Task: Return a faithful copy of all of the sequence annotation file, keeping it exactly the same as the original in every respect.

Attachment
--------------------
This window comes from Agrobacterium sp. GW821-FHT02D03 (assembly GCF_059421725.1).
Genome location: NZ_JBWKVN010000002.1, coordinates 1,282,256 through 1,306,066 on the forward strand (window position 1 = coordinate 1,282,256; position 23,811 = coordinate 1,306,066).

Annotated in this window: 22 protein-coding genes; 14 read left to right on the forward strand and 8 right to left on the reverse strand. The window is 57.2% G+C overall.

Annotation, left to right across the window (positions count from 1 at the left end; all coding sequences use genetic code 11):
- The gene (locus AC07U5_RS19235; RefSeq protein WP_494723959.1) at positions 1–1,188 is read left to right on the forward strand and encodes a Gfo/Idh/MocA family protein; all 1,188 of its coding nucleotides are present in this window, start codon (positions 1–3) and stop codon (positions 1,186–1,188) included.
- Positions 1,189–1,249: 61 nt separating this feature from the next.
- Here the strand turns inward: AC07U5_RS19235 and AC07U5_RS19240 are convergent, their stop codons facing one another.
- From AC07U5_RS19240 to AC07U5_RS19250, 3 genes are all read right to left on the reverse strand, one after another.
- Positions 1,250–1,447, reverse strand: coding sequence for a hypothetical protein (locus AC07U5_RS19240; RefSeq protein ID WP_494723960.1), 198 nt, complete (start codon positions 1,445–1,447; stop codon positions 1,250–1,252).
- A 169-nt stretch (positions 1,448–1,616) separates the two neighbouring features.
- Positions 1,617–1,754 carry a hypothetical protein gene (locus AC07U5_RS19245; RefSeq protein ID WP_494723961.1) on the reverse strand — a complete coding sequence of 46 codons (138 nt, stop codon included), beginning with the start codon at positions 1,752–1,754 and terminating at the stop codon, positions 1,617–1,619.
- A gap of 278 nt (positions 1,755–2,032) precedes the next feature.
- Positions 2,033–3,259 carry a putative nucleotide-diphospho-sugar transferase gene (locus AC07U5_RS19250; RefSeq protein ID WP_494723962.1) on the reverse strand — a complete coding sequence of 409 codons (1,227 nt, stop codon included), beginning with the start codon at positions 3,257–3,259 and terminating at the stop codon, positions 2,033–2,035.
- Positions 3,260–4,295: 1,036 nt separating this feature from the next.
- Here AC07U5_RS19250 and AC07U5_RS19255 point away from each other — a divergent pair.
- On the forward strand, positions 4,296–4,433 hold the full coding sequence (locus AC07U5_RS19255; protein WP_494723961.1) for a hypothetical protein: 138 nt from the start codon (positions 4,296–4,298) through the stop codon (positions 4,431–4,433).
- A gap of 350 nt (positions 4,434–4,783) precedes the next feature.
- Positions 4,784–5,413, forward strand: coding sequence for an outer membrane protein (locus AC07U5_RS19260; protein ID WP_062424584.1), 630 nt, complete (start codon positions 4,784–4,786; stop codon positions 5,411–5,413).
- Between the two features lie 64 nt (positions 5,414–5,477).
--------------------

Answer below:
This window comes from Agrobacterium sp. GW821-FHT02D03 (assembly GCF_059421725.1).
Genome location: NZ_JBWKVN010000002.1, coordinates 1,282,256 through 1,306,066 on the forward strand (window position 1 = coordinate 1,282,256; position 23,811 = coordinate 1,306,066).

Annotated in this window: 22 protein-coding genes; 14 read left to right on the forward strand and 8 right to left on the reverse strand. The window is 57.2% G+C overall.

Annotation, left to right across the window (positions count from 1 at the left end; all coding sequences use genetic code 11):
- The gene (locus AC07U5_RS19235; RefSeq protein WP_494723959.1) at positions 1–1,188 is read left to right on the forward strand and encodes a Gfo/Idh/MocA family protein; all 1,188 of its coding nucleotides are present in this window, start codon (positions 1–3) and stop codon (positions 1,186–1,188) included.
- Positions 1,189–1,249: 61 nt separating this feature from the next.
- Here the strand turns inward: AC07U5_RS19235 and AC07U5_RS19240 are convergent, their stop codons facing one another.
- From AC07U5_RS19240 to AC07U5_RS19250, 3 genes are all read right to left on the reverse strand, one after another.
- Positions 1,250–1,447, reverse strand: coding sequence for a hypothetical protein (locus AC07U5_RS19240; RefSeq protein ID WP_494723960.1), 198 nt, complete (start codon positions 1,445–1,447; stop codon positions 1,250–1,252).
- A 169-nt stretch (positions 1,448–1,616) separates the two neighbouring features.
- Positions 1,617–1,754 carry a hypothetical protein gene (locus AC07U5_RS19245; RefSeq protein ID WP_494723961.1) on the reverse strand — a complete coding sequence of 46 codons (138 nt, stop codon included), beginning with the start codon at positions 1,752–1,754 and terminating at the stop codon, positions 1,617–1,619.
- A gap of 278 nt (positions 1,755–2,032) precedes the next feature.
- Positions 2,033–3,259 carry a putative nucleotide-diphospho-sugar transferase gene (locus AC07U5_RS19250; RefSeq protein ID WP_494723962.1) on the reverse strand — a complete coding sequence of 409 codons (1,227 nt, stop codon included), beginning with the start codon at positions 3,257–3,259 and terminating at the stop codon, positions 2,033–2,035.
- Positions 3,260–4,295: 1,036 nt separating this feature from the next.
- Here AC07U5_RS19250 and AC07U5_RS19255 point away from each other — a divergent pair.
- On the forward strand, positions 4,296–4,433 hold the full coding sequence (locus AC07U5_RS19255; protein WP_494723961.1) for a hypothetical protein: 138 nt from the start codon (positions 4,296–4,298) through the stop codon (positions 4,431–4,433).
- A gap of 350 nt (positions 4,434–4,783) precedes the next feature.
- Positions 4,784–5,413, forward strand: coding sequence for an outer membrane protein (locus AC07U5_RS19260; protein ID WP_062424584.1), 630 nt, complete (start codon positions 4,784–4,786; stop codon positions 5,411–5,413).
- Between the two features lie 64 nt (positions 5,414–5,477).